4.1.34.  We shall also find it a useful device for wakening the attention of our audience to create the impression that we shall not keep them long and intend to stick closely to the point. The mere fact of such attention undoubtedly makes the judge ready to receive instruction from us, but we shall contribute still more to this effect if we give a brief and lucid summary of the case which he has to try; in so doing we shall be following the method adopted by Homer and Virgil at the beginning of their poems. 4.1.35.  For as regards the length of the exordium, it should propound rather than expound, and should not describe how each thing occurred, but simply indicate the points on which the orator proposes to speak. I do not think a better example of this can be found than the exordium to the pro Cluentio of Cicero. 4.1.36.  "I have noted, judges, that the speech for the prosecution was divided into two parts: of these, the first seemed to rest and in the main to rely on the odium, now inveterate, arising from the trial before Junius, while the other appeared to touch, merely as a matter of form, and with a certain timidity and diffidence, on the question of the charge of poisoning, though it is to try this point that the present court has been constituted in accordance with the law." All this, however, is easier for the defender than the prosecutor, since the latter has merely to remind the judge, while the former has to instruct him. 4.1.38.  Our opponent has spoken and perhaps convinced him we must alter his opinion, and this we cannot do unless we render him attentive to what we have to say and ready to be instructed. What are we to do then? I agree to the view that we should cut down, depreciate and deride some of our opponent's arguments with a view to lessening the attention shown him by the judge, as Cicero did in the pro Ligario. 4.1.39.  For what was the purpose of Cicero's irony save that Caesar should be induced to regard the case as presenting only old familiar features and consequently to give it less attention? What was his purpose in the pro Caelio save to make the case seem far more trivial than had been anticipated? It is, however, obvious that of the rules which I have laid down, some will be applicable to one case and some to another. 4.1.40.  The majority of writers consider that there are five kinds of causes, the honourable, the mean, the doubtful or ambiguous, the extraordinary and the obscure, or as they are called in Greek, ἔνδοξον, ἄδοξον, ἀμφίδοξον, παράδοξον and δυσπαρακολούθητον. To these some would add a sixth, the scandalous, which some again include under the heading of the mean, others under the extraordinary. 4.1.42.  Some therefore divide the exordium into two parts, the introduction and the insinuation, making the former contain a direct appeal to the good-will and attention of the judge. But as this is impossible in scandalous cases, they would have the orator on such occasions insinuate himself little by little into the minds of his judges, especially when the features of the case which meet the eye are discreditable, or because the subject is disgraceful or such as to meet with popular disapproval, or again if the outward circumstances of the case are such as to handicap it or excite odium (as for instance when a patron appears against a client or a father against a son), or pity (as when our opponent is an old or blind man or a child). 4.1.44.  The line to be adopted will therefore depend on the individual nature of each case. As a general principle, however, I should advise the avoidance of points which tell against us and concentrate on those which are likely to be of service. If the case itself is weak, we may derive help from the character of our client; if his character is doubtful, we may find salvation in the nature of the case. If both are hopeless, we must look out for something that will damage our opponent. For though it is desirable to secure as much positive good-will as possible, the next best thing is to incur the minimum of actual dislike. 4.1.46.  At times, like Cicero in his defence of Rabirius Postumus, he will pretend that he himself is strongly moved, in order to win the ear of the judge and to give the impression of one who is absolutely convinced of the truth of his cause, that so his statements may find all the readier credence whether he defends or denies the actions attributed to his client. Consequently it is of the first importance, wherever the alternative is open to us, to consider whether we are to adopt the character of a party to the suit or of an advocate. In the schools, of course, we have a free choice in the matter, but it is only on rare occasions that a man is capable of pleading his own case in the actual courts.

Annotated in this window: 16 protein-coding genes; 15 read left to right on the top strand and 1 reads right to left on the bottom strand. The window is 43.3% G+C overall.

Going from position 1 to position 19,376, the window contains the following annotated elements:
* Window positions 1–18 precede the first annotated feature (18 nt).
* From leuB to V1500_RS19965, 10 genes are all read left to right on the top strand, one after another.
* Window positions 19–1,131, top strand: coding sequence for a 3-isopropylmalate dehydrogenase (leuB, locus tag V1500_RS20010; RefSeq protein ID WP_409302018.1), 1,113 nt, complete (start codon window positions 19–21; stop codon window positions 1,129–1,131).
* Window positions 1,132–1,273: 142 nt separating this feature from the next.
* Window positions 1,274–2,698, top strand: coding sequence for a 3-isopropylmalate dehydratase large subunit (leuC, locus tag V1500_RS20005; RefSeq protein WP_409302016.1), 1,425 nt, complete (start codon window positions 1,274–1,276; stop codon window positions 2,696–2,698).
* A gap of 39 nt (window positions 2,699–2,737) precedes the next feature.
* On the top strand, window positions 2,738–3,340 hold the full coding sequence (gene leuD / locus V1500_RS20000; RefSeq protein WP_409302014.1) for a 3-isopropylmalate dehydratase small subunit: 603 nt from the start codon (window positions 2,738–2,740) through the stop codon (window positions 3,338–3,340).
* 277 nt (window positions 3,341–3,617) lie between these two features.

Subjects of this text:

subject book bibliographic info
cicero,exordia Bua (2019) 227
cicero,his oratory as art of illusion Bua (2019) 227
cicero,pro rabirio postumo Bua (2019) 227
defensibility of cause,genus humile Martin and Whitlark (2018) 196
defensibility of cause,genus obscurum Martin and Whitlark (2018) 196
defensibility of cause,genus turpe Martin and Whitlark (2018) 196
exordium,primary exordium Martin and Whitlark (2018) 196
exordium,purpose Martin and Whitlark (2018) 196
exordium Bua (2019) 227; Martin and Whitlark (2018) 196
favor,attentiveness Martin and Whitlark (2018) 196
favor Martin and Whitlark (2018) 196
goodwill,receptivity Martin and Whitlark (2018) 196
goodwill Martin and Whitlark (2018) 196
incidental narratio Martin and Whitlark (2018) 196
principium Martin and Whitlark (2018) 196
quintilian,on the exordium Bua (2019) 227
rhetorical handbooks' Martin and Whitlark (2018) 196